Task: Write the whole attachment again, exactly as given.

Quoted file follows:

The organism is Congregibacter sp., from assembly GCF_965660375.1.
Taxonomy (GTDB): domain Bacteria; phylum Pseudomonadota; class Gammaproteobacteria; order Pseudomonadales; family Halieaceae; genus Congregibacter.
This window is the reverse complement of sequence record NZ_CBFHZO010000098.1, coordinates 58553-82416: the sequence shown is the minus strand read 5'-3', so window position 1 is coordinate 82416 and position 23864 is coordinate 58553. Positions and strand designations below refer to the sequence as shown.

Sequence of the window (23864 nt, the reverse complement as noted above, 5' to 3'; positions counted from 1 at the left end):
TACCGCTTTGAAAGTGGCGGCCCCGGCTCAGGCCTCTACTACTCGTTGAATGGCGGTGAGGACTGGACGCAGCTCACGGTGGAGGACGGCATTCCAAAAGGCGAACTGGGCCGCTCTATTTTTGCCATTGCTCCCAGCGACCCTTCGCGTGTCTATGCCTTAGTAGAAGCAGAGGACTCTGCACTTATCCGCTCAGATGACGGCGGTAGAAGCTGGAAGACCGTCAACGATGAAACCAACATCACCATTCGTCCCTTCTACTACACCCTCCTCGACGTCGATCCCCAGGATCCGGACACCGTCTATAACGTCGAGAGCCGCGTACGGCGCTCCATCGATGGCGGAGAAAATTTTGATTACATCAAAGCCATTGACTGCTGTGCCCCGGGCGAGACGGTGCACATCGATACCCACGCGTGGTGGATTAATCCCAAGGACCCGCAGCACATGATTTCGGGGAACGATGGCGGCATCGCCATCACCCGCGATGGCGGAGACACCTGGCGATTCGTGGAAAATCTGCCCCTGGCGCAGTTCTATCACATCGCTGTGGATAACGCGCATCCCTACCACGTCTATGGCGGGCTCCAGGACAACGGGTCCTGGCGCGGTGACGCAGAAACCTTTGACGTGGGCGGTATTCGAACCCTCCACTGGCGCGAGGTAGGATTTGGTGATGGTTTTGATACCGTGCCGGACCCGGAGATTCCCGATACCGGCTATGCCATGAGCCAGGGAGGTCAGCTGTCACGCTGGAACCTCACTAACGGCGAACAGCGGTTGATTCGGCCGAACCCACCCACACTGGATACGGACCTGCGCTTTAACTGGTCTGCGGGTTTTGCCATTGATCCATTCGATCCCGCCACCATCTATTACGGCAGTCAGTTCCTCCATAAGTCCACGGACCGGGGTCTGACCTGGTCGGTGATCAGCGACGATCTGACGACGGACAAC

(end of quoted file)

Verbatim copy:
The organism is Congregibacter sp., from assembly GCF_965660375.1.
Taxonomy (GTDB): domain Bacteria; phylum Pseudomonadota; class Gammaproteobacteria; order Pseudomonadales; family Halieaceae; genus Congregibacter.
This window is the reverse complement of sequence record NZ_CBFHZO010000098.1, coordinates 58553-82416: the sequence shown is the minus strand read 5'-3', so window position 1 is coordinate 82416 and position 23864 is coordinate 58553. Positions and strand designations below refer to the sequence as shown.

Sequence of the window (23864 nt, the reverse complement as noted above, 5' to 3'; positions counted from 1 at the left end):
TACCGCTTTGAAAGTGGCGGCCCCGGCTCAGGCCTCTACTACTCGTTGAATGGCGGTGAGGACTGGACGCAGCTCACGGTGGAGGACGGCATTCCAAAAGGCGAACTGGGCCGCTCTATTTTTGCCATTGCTCCCAGCGACCCTTCGCGTGTCTATGCCTTAGTAGAAGCAGAGGACTCTGCACTTATCCGCTCAGATGACGGCGGTAGAAGCTGGAAGACCGTCAACGATGAAACCAACATCACCATTCGTCCCTTCTACTACACCCTCCTCGACGTCGATCCCCAGGATCCGGACACCGTCTATAACGTCGAGAGCCGCGTACGGCGCTCCATCGATGGCGGAGAAAATTTTGATTACATCAAAGCCATTGACTGCTGTGCCCCGGGCGAGACGGTGCACATCGATACCCACGCGTGGTGGATTAATCCCAAGGACCCGCAGCACATGATTTCGGGGAACGATGGCGGCATCGCCATCACCCGCGATGGCGGAGACACCTGGCGATTCGTGGAAAATCTGCCCCTGGCGCAGTTCTATCACATCGCTGTGGATAACGCGCATCCCTACCACGTCTATGGCGGGCTCCAGGACAACGGGTCCTGGCGCGGTGACGCAGAAACCTTTGACGTGGGCGGTATTCGAACCCTCCACTGGCGCGAGGTAGGATTTGGTGATGGTTTTGATACCGTGCCGGACCCGGAGATTCCCGATACCGGCTATGCCATGAGCCAGGGAGGTCAGCTGTCACGCTGGAACCTCACTAACGGCGAACAGCGGTTGATTCGGCCGAACCCACCCACACTGGATACGGACCTGCGCTTTAACTGGTCTGCGGGTTTTGCCATTGATCCATTCGATCCCGCCACCATCTATTACGGCAGTCAGTTCCTCCATAAGTCCACGGACCGGGGTCTGACCTGGTCGGTGATCAGCGACGATCTGACGACGGACAAC